The sweetness codes in the List and on our website are designed to help members choose their preferred style of wine. Graded in the List from 1 (bone-dry) to 9 (intensely sweet), the rating is intended to convey the sensation of sweetness on the palate rather than precise levels of residual sugar. Levels of acidity, for example, will counterbalance sweetness. Our notes on the wines should clarify this and an appreciation of how the wine was made provides more of an understanding. Wines of dessert-grade sweetness (coded 6/'sweet' and above) have their own section in the List and online, and these are the wines we focus on below.
When selecting sweet wines, one should also consider the grapes involved, and their affinity with the various foods they might accompany. There are sweet wines for just about every dessert (though be careful with dishes containing chocolate), not forgetting that sweet wines can be delicious with cheese and rich pâtés too.
Sweet by design
We tend to think of pudding wines collectively, according to whether they are born sweet (muscat, for example), achieve sweetness (through noble rot, perhaps) or have sweetness thrust upon them (as do liqueur wines). But essentially there are only two ways that wines achieve higher sugar levels: the first is by dehydration where the water content is reduced concentrating the sugars in the grape. The second method involves stopping fermentation so that the sugar is retained in the wine rather than being converted into alcohol.
Botrytis cinerea is the name of the fungus responsible for producing some of the world's finest sweet wines. Where conditions are right, usually damp early mornings and long, warm autumnal afternoons, the mould grows on the skins of healthy grapes concentrating the sugars by puncturing the grape skin and allowing moisture in the grape to evaporate. The same spore brings about harmful grey rot that can destroy a whole crop but with the assiduous attention of the winemaker, the result is luscious, golden wines with a characteristic hint of orange-marmalade often with the ability to age for decades. Harvesting the grapes is highly labour-intensive, involving several passes through the vines picking only those bunches, or even individual berries, that are suitably shrivelled.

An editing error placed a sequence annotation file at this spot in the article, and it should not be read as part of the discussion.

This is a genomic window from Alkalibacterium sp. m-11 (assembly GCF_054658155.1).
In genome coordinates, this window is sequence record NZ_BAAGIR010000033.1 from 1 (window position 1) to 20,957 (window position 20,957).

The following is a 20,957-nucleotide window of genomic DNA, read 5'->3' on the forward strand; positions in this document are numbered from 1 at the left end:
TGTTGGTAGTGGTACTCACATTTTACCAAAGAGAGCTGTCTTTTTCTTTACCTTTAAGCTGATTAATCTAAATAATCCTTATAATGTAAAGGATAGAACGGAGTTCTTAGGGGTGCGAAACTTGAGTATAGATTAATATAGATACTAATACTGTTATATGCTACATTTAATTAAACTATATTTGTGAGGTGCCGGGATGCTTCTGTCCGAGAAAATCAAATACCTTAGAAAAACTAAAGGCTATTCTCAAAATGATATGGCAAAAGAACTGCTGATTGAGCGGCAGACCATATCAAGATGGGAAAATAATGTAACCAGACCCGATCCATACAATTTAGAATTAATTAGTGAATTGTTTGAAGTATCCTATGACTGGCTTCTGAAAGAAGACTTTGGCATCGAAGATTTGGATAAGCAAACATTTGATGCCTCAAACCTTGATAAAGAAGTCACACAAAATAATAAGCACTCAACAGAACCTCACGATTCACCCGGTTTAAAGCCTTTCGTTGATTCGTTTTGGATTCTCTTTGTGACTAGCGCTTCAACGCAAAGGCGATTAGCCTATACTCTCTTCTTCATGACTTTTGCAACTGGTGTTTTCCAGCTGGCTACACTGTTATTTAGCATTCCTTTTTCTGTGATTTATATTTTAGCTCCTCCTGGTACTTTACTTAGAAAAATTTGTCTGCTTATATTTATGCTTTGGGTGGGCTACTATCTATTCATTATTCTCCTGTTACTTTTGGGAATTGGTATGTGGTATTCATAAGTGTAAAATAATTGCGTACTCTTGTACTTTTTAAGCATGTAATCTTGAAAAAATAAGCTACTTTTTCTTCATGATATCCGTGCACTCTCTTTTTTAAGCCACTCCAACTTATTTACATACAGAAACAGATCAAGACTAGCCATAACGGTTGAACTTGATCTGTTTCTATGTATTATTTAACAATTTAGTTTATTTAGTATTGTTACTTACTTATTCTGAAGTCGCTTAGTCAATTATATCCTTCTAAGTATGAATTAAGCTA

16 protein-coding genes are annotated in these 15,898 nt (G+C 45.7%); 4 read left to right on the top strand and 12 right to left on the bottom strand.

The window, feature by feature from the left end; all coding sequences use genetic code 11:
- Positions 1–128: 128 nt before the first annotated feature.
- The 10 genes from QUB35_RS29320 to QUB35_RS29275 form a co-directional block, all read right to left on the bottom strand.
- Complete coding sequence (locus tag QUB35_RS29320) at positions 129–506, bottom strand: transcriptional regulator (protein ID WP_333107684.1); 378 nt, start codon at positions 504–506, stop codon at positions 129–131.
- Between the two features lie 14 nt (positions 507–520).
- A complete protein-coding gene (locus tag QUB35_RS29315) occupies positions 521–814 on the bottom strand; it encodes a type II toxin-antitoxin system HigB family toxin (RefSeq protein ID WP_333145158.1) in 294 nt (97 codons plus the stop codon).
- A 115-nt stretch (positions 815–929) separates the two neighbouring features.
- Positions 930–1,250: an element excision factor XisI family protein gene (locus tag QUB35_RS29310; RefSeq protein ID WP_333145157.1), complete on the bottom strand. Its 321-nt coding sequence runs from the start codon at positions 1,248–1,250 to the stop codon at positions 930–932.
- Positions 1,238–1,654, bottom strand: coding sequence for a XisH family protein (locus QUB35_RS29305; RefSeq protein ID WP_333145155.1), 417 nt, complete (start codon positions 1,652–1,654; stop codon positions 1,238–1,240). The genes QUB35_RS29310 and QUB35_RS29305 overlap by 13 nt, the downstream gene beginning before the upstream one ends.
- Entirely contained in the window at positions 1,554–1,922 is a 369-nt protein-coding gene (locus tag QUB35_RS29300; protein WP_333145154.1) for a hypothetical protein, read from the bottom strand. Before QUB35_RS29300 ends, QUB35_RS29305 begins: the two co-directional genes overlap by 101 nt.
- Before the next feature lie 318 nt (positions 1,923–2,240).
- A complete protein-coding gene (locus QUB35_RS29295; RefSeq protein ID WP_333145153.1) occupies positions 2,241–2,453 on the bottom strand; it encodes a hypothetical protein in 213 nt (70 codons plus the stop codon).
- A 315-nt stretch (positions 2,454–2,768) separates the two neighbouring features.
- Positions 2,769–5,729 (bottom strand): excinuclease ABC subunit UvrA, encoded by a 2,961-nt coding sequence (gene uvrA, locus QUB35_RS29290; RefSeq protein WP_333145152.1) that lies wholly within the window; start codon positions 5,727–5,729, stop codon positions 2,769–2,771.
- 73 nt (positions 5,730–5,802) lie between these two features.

Botrytised wines are produced throughout the wine world wherever the special climatic conditions promote the growth of noble rot (and in some cases, even where they don't, as the grapes can be artificially infected with the spores). But the great sweet whites of Bordeaux (Sauternes and Barsac), Germany's Auslesen (which means 'a selective picking'), Beerenauslesen (selected berries) and Trockenbeerenauslese (selected dried berries) and Hungarian Tokaji, are generally considered to be the classics.
The waxy, blossomy semillon and tangy sauvignon grapes of Sauternes combined with its perfect balance of sweetness and acidity make the wine a good match for Roquefort cheese or rich chicken liver parfaits and pâté. Younger wines go especially well with fruit salads and flans while older, finer wines marry well with richer egg-based puddings like crème brulée or a decadent bread and butter pudding.
In Germany riesling combines delicacy with power: intensity with a lightness of touch with refreshing life-giving acidity and low alcohol. The finest wines can just be sipped and enjoyed on their own.
Tokaji wines from Hungary are made primarily from the furmint grape (hárslevelu is increasing in importance) and spends many months untouched in small demijohns or casks intensifying the citrus-peel character of the grape and luscious caramel flavours. Wonderful with fruit-cake or to sip alongside some nuts and dried fruit.
The Loire Valley produces great long-lived wines from the chenin blanc grape in Vouvray, Montlouis, Quarts de Chaume and Bonnezeaux. The grape's characteristic honey and lemon flavour and luscious, creamy sweetness combined with brisk acidity make these good with tarte aux pommes, baked cheesecake, rich pâtés or creamy cheeses.
Alsace's finest sweet wines, labelled as Sélection de grains nobles may only be made from the four noble varieties. Gewurztraminer and pinot gris are the most common, riesling and muscat are rarely seen. Often heady and exotic with a distinctive hint of spice, these make wonderful sipping wines or serve with Munster cheese or puddings with a touch of ginger.
Another way of achieving extra sweetness in the grapes is to leave them to hang on the vine for as long as possible. The super-ripe grapes start to dehydrate by a process called passerillage, giving an altogether different character to the grapes than is achieved through noble rot. As the weather becomes colder, the vine starts to shut down, depriving the remaining fruit of nourishment. Lack of water causes the berries to shrivel up but changes also occur in the chemical compounds within the grape, making the resulting wines taste quite different from grapes harvested earlier with similar sugar levels. Often the wines are not as sweet as one would expect but top examples display an exquisite balance between sweetness and acidity.
Though many wine regions around the world will produce late-harvest wines, this style of winemaking has its spiritual home in Alsace. Indeed it is only here, thanks to the work of the late Johnny Hugel, that there is any formal legislation governing the production of late-harvest or Vendange Tardive wines. It is here that arguably, the finest examples of the style are made.
The south-west of France also has a tradition of producing late-harvest wines, the best-known being those from Jurançon in the foothills of the Pyrenees, as well as further north in Armagnac.